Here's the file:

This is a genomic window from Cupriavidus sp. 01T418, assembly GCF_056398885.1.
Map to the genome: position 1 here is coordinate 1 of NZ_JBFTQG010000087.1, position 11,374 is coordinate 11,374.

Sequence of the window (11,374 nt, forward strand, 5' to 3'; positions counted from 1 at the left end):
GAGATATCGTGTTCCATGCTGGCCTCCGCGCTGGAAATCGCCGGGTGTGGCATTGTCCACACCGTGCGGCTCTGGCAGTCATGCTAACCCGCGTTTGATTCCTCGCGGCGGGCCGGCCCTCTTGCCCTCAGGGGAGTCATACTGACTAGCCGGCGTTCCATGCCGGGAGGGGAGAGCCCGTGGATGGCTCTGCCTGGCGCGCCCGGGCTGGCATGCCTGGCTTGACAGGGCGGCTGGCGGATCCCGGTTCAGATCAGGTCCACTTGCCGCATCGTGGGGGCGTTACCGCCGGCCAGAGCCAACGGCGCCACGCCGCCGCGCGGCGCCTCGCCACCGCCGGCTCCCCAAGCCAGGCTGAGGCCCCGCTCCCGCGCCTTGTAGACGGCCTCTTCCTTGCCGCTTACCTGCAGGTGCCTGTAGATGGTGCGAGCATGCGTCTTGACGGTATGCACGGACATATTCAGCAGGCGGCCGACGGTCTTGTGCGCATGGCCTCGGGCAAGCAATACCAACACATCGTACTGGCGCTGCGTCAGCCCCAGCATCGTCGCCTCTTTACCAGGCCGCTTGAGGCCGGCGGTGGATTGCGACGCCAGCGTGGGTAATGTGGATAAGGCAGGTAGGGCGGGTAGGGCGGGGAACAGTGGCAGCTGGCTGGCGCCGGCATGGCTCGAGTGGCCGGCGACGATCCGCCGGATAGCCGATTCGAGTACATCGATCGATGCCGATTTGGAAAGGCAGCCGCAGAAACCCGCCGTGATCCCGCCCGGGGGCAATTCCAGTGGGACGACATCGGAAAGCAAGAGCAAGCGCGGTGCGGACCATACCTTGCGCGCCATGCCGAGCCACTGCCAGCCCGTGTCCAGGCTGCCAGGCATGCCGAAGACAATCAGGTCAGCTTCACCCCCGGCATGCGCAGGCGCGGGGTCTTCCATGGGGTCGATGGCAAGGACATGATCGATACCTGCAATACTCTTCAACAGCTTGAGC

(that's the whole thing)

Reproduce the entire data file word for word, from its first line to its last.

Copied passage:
This is a genomic window from Cupriavidus sp. 01T418, assembly GCF_056398885.1.
Map to the genome: position 1 here is coordinate 1 of NZ_JBFTQG010000087.1, position 11,374 is coordinate 11,374.

Sequence of the window (11,374 nt, forward strand, 5' to 3'; positions counted from 1 at the left end):
GAGATATCGTGTTCCATGCTGGCCTCCGCGCTGGAAATCGCCGGGTGTGGCATTGTCCACACCGTGCGGCTCTGGCAGTCATGCTAACCCGCGTTTGATTCCTCGCGGCGGGCCGGCCCTCTTGCCCTCAGGGGAGTCATACTGACTAGCCGGCGTTCCATGCCGGGAGGGGAGAGCCCGTGGATGGCTCTGCCTGGCGCGCCCGGGCTGGCATGCCTGGCTTGACAGGGCGGCTGGCGGATCCCGGTTCAGATCAGGTCCACTTGCCGCATCGTGGGGGCGTTACCGCCGGCCAGAGCCAACGGCGCCACGCCGCCGCGCGGCGCCTCGCCACCGCCGGCTCCCCAAGCCAGGCTGAGGCCCCGCTCCCGCGCCTTGTAGACGGCCTCTTCCTTGCCGCTTACCTGCAGGTGCCTGTAGATGGTGCGAGCATGCGTCTTGACGGTATGCACGGACATATTCAGCAGGCGGCCGACGGTCTTGTGCGCATGGCCTCGGGCAAGCAATACCAACACATCGTACTGGCGCTGCGTCAGCCCCAGCATCGTCGCCTCTTTACCAGGCCGCTTGAGGCCGGCGGTGGATTGCGACGCCAGCGTGGGTAATGTGGATAAGGCAGGTAGGGCGGGTAGGGCGGGGAACAGTGGCAGCTGGCTGGCGCCGGCATGGCTCGAGTGGCCGGCGACGATCCGCCGGATAGCCGATTCGAGTACATCGATCGATGCCGATTTGGAAAGGCAGCCGCAGAAACCCGCCGTGATCCCGCCCGGGGGCAATTCCAGTGGGACGACATCGGAAAGCAAGAGCAAGCGCGGTGCGGACCATACCTTGCGCGCCATGCCGAGCCACTGCCAGCCCGTGTCCAGGCTGCCAGGCATGCCGAAGACAATCAGGTCAGCTTCACCCCCGGCATGCGCAGGCGCGGGGTCTTCCATGGGGTCGATGGCAAGGACATGATCGATACCTGCAATACTCTTCAACAGCTTGAGC